While I usually avoid discussing school politics, because my crimefighting mission is to stop the NIMBYs and not reform public education, I must agree with those who do not want to change the name. But NOT because I care about old Jebediah Haven or the fond memories people have of their beloved middle school.

        Here is why the name should not be changed:

        1. It will cost money. ( Without creating many jobs, or creating anything of value like a new Civic Center)

        2. I disagree with the whole idea of naming public institutions, particularly schools, after individuals. While I have nothing against the mayor, I would prefer that no buildings be named after her or anyone else.

        I like the way that New York would have schools named “P.S. 433” or whatever (unfortunately, this pattern seems to be disappearing – I see many NYC schools named after people). I don’t know much about old man Haven, but there are few public figures who stand up to scrutiny in the long term. I think that ‘Prairie Middle School’ or ‘Evanston North Middle School’ would have been a fine name. We are stuck with Haven now – maybe when a new school is built some day (stimulus money, anyone?), we can come up with a better name.

        Evanston has schools named after Chuckie Dawes and Frances Willard – and these individuals are generally regarded as obnoxious by most objective historians. ( Actually, they are mostly forgotten by everyone, and don’t deserve to be remembered.) America is full of public roads and schools and airports named after obnoxious figures ( Balbo in Chicago, GHW Bush in Houston, McCarran in Las Vegas, anything named after Jefferson Davis,Robert E. Lee, Strom Thurmond Lake in SC, anything named after Daley or Stroger, or the J. Edgar Hoover FBI headquarters). Even Abe Lincoln isn’t as great as he is made out to be. Since these obnoxious figures were, and often still are, popular among certain people – it is best to just have a firm rule against naming public property after anybody – even the beloved mayor of Evanston.

        Let’s stick with geographical or natural descriptions, preferably of Native American origin ( Chicago, Kenosha, Pottawotamie ) and leave out the political figures. Occasional exceptions could be made for cases like servicemen and cops killed in action, or for great scholars who debunk NIMBY arguments on EvanstonNow.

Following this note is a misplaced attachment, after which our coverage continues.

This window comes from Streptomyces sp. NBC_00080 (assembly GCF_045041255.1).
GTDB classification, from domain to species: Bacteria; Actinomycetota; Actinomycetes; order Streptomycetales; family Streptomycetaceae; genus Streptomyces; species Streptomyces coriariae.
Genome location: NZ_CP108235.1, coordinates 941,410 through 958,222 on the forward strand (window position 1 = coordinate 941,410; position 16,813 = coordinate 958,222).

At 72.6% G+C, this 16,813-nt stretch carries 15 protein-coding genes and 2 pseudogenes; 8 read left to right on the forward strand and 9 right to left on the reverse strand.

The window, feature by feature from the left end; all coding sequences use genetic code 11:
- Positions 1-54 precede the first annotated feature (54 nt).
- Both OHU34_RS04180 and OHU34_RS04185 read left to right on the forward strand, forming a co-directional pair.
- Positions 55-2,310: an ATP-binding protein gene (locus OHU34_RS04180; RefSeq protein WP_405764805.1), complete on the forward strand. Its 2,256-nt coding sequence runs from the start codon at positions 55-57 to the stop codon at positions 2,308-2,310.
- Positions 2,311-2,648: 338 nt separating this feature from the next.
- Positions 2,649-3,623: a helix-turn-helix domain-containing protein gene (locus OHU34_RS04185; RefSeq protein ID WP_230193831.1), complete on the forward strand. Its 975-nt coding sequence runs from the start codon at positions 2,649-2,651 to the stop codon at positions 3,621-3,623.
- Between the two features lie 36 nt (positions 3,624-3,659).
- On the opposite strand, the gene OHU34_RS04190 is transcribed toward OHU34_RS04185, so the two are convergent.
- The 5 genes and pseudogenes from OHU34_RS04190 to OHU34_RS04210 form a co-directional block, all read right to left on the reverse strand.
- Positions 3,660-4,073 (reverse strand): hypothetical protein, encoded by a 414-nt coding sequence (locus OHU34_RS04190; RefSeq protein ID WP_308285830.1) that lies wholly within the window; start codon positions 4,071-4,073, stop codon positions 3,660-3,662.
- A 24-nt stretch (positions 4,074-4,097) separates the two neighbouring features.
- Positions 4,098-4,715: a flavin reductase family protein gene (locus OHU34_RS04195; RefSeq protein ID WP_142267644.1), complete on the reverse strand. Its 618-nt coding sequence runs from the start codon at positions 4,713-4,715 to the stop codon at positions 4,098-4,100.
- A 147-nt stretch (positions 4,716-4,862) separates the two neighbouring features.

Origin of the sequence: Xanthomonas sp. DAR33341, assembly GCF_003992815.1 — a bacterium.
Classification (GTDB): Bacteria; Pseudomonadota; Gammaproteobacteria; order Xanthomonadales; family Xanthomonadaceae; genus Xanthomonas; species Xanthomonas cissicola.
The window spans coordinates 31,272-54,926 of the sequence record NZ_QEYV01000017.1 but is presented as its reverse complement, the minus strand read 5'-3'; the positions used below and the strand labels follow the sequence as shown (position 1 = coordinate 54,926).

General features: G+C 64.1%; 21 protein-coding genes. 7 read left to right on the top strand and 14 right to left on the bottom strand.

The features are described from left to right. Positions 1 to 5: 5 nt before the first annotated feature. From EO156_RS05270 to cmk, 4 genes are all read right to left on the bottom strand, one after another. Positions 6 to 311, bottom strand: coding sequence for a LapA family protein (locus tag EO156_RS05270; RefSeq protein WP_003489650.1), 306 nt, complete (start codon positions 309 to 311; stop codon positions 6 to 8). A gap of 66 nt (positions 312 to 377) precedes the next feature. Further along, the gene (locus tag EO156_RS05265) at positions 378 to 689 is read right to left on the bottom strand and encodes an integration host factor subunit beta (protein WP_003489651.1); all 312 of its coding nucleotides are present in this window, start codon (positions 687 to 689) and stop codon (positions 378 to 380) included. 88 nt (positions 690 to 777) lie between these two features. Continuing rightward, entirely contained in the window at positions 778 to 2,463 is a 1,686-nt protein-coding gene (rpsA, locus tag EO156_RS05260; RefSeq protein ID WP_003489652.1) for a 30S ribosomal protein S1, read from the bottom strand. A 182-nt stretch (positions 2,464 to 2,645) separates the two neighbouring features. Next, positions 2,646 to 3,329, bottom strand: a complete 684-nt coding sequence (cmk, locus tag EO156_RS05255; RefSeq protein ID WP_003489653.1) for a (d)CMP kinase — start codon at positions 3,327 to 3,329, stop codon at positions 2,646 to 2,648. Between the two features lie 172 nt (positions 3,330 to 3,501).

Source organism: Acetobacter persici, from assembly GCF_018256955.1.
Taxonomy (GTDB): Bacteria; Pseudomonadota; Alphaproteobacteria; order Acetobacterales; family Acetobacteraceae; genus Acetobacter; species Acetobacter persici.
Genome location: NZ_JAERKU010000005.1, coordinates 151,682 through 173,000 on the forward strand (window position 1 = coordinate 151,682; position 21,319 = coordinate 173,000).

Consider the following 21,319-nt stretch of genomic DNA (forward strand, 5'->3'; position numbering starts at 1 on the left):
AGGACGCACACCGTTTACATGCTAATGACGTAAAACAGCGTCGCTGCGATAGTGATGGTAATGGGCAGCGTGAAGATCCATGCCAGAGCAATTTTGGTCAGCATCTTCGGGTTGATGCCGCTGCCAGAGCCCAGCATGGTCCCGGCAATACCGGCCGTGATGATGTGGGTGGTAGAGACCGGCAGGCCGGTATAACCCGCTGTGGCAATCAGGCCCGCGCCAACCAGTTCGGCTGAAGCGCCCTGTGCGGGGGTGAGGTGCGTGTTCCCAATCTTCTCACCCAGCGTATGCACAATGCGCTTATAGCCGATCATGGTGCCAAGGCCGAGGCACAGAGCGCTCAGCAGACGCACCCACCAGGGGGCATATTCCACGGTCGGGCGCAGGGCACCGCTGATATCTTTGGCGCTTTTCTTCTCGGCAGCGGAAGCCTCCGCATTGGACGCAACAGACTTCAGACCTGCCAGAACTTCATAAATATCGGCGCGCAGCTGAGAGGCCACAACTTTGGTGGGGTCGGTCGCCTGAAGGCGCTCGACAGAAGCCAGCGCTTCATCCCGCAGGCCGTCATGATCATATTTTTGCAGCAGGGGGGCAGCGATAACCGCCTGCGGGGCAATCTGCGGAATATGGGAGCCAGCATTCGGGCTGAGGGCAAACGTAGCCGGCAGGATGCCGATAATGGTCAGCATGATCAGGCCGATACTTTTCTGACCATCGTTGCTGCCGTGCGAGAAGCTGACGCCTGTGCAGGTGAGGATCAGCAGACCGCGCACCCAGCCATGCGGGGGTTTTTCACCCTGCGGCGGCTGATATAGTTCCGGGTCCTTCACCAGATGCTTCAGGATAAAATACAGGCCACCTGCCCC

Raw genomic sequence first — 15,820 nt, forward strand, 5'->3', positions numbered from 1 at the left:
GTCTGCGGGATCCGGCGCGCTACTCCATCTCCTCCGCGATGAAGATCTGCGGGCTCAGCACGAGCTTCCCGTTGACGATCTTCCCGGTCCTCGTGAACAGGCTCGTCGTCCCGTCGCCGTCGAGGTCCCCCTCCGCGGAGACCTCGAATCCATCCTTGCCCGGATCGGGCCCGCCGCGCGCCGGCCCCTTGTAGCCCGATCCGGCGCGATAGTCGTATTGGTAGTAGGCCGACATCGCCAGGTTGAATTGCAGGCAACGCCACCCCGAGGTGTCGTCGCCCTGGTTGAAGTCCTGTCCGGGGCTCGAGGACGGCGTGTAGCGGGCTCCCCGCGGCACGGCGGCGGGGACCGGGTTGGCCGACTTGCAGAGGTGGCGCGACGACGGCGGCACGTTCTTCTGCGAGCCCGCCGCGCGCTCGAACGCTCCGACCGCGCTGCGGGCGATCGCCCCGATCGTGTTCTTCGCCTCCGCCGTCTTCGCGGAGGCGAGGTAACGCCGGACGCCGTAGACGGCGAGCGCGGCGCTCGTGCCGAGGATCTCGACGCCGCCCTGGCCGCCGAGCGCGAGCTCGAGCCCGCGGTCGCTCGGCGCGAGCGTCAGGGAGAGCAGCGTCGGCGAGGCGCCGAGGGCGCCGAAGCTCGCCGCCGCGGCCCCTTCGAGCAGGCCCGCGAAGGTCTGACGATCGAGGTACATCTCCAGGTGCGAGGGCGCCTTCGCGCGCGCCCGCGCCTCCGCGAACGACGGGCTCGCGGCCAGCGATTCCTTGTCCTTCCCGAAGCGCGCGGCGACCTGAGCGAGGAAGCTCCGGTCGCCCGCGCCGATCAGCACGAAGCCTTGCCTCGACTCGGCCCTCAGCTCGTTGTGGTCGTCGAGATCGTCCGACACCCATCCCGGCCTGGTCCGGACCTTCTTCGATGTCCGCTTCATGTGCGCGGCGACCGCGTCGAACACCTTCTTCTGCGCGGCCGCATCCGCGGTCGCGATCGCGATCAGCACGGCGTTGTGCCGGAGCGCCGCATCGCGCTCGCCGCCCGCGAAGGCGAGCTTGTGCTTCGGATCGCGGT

Yes, I am aware that the city was named after one John Evans. Too late to change that.

    2. History matters
      Well, yeah, a lot of us DID know who Otis Haven was. But isn’t the larger question, what’s the point of naming a building after someone if you remove the name as soon as the person falls out of fashion? Believe it or not, there are those of us who take Evanston’s history seriously. If you want Mayor Morton’s legacy to last more than a generation, then you should too.

  4. Mayor Morton’s Legacy
    While i have heard and read much about Mayor Morton’s accomplishments and would fully agree that she is a wonderful person, there is one fact and one question i have about her career in public service. The fact remains that under her leadership as Mayor of Evanston, the City’s unfunded pension liability for fire and police skyrocketed from $45mm in 1997 to ~ $145mm at March 31, 2008 as reported by the Blue Ribbon Pension Committee. This “legacy” from Mayor Morton’s tenure will be borne by current and future Evanstonians. My question is given her background as a teacher and principal, why has she allowed the quality of both D65 and D202 to deteriorate? Mayor Morton is beloved by many, including me, but these 2 issues need to be considered from an objective and thoughtful perspective when considering the best way to honor her legacy.